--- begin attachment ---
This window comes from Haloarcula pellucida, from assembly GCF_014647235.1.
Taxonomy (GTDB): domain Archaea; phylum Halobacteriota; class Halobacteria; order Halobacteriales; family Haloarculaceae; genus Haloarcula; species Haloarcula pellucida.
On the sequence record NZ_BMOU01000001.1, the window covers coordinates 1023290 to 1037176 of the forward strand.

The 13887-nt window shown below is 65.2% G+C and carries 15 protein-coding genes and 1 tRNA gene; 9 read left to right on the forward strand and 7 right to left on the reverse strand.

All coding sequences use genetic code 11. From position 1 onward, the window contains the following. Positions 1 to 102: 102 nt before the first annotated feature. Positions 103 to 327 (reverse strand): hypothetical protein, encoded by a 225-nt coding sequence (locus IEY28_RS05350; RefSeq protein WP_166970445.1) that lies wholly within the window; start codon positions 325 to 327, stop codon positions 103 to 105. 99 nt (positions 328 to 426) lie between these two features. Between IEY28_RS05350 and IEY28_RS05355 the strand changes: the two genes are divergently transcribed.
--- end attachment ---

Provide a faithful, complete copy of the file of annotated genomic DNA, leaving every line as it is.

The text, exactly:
This window comes from Haloarcula pellucida, from assembly GCF_014647235.1.
Taxonomy (GTDB): domain Archaea; phylum Halobacteriota; class Halobacteria; order Halobacteriales; family Haloarculaceae; genus Haloarcula; species Haloarcula pellucida.
On the sequence record NZ_BMOU01000001.1, the window covers coordinates 1023290 to 1037176 of the forward strand.

The 13887-nt window shown below is 65.2% G+C and carries 15 protein-coding genes and 1 tRNA gene; 9 read left to right on the forward strand and 7 right to left on the reverse strand.

All coding sequences use genetic code 11. From position 1 onward, the window contains the following. Positions 1 to 102: 102 nt before the first annotated feature. Positions 103 to 327 (reverse strand): hypothetical protein, encoded by a 225-nt coding sequence (locus IEY28_RS05350; RefSeq protein WP_166970445.1) that lies wholly within the window; start codon positions 325 to 327, stop codon positions 103 to 105. 99 nt (positions 328 to 426) lie between these two features. Between IEY28_RS05350 and IEY28_RS05355 the strand changes: the two genes are divergently transcribed.